Wednesday, May 21, 2014

Simply Pear Tree Care



I have always thought of the pear as a forgotten fruit.  You never really think about it most of the time. Many other fruits, such as apple, orange, cherry, peach or banana are all very common place around our kitchen tables.  It is fairly common to have apple or cherry pie, banana pudding or just a plain orange as an afternoon or after dinner treat.  The pear, however, seems to be hiding in the dark.  I never had a pear cobbler or pear pie which actually sounds a little odd now that I mention it, but I have had pear cinnamon jam which is awesome.  By the way, we will have a posting for that recipe in the future. 

Now back to the subject at hand, the pear tree care post.  We have recently planted a couple of pear trees at our home and are very anxious to get fruit this year, but it will probably be another year or two.  Just like any other fruit tree, it may take a few years before any blossoms or fruit bear on the tree.  Pear trees can take 5-7 years before you get your first blossoms for fruit, so be patient.  Depending on your local climate, the pear tree type will be important to consider.  Here in Middle Tennessee, I chose to use the Asian Pear and the Ayers Pear tree. We have some friends that have a fairly robust Asian Pear tree close to us which confirms that they do well around here.  The fruit on the tree is juicy and sweet with a round shape like an apple which is one of the reasons why it's also called an apple pear.  The tree can grow from 15 - 20 feet tall. The other tree is an Ayers Pear which does great throughout the southeast.  They also grow to be fairly large and can top 30 feet tall!  The medium sized fruit is sugary and even more sweet than the Asian Pear.  Both trees are also partially self pollinating so you don't have to have another pear tree to cross pollinate. However, if you want a large production of fruit, it's best to have another tree to pollinate with.  These two trees will typcially bear 15% fruit by themselves with no cross pollination, which is usually good enough for one household.

After you have selected your trees, follow the usual instructions provided for planting.  As with all fruit trees, you don't want to have grass and weeds growing around the base, so be sure to mulch the area.  It will also help to control weeds and retain moisture in the soil which is needed for any growing tree.  If you have planted the tree in the spring, go ahead and use a fruit tree fertilzer to help with the first year establishment phase.  If you have planted it in the fall and the tree is preparing to go dormant, you can wait and fertilize in the spring about 2 weeks before blooming.  Once the tree begins to grow and blossom, make sure to keep an eye out for aphids, blister mites and caterpillars. If you begin to see these critters, or any sign of mildew or large areas of black spot on the leaves, be sure to stop by your local nursery and ask about the best organic control spray they have available.  We use Bonide's Captain Jack's Deadbug Brew for the critters and Bonide's Copper Fungicide for the mildew and black spot.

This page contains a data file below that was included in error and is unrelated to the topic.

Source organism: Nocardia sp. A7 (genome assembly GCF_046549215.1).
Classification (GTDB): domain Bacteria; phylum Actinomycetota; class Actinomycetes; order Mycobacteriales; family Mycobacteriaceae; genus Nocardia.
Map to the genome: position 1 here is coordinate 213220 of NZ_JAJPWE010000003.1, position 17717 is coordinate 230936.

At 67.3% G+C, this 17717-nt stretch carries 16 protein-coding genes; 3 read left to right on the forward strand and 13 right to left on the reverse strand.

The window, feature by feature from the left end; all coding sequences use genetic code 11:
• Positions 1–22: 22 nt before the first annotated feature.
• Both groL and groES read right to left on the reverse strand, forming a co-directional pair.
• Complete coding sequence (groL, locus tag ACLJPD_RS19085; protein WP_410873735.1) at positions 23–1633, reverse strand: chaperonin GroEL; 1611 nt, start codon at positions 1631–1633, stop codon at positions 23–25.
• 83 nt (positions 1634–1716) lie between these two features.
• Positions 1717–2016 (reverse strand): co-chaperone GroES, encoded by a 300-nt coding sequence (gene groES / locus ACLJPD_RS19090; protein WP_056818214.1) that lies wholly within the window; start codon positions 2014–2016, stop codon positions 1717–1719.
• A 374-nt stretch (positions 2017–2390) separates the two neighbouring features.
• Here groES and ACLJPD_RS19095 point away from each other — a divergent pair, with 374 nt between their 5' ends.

The pear trees we have selected don't need much pruning either, but they do need some guidance.  Pear trees tend to grow straight up in the air and stretch their branches to the heavens if you let them.  You do not want this to happen since it creates very weak limbs that will break more easily when they do develop fruit. So, what is the solution?  Well, you will need to train the branches to grow out instead of up! Just put some stakes aroud the tree and use string to stretch the branches back towards the ground. The best format would be to use the Christmas Tree look.  The lower branches stick almost straight out and then taper back in as you go up.  You want to have one main trunk that all the branches will spread from. However, since the Ayers Pear will grow very tall, we are going to have 2 main trunks for better stability.  

I hope you decide to "bring the pears out of darkness" this year or next, and plant some trees at your home!  If not, it's ok.  We will have plenty more posts about all kinds of trees that may interest you more so than fruit trees.  Join us on Friday, when we share our Recipe of the Week!  Have a great day!



1 comment:

  1. A couple of things should be noted that the Asian Pear and the European and European X Chinese Sand Pear hybrids generally do not bloom at the same time and can't cross pollinate on account of that. Also the Pollen on Aers is supposed to be sterile anyway. I hope your neighbor's Asian tree is close enough to pollinate your tree and that they are of different varieties. You might want to plant a self pollinating southern bear to go with your Aers if you don't have a neighbor with a southern pear tree that isn't Aers. A good self pollinating southern pear is Golden Boy. One that may not be self pollinating but is an awesome pear that should grow in your areas is the Tenn (Tennessee) pear. Tenn is a very beautiful red and green pear with a very robust flavor. God bless.

    Marcus

    ReplyDelete

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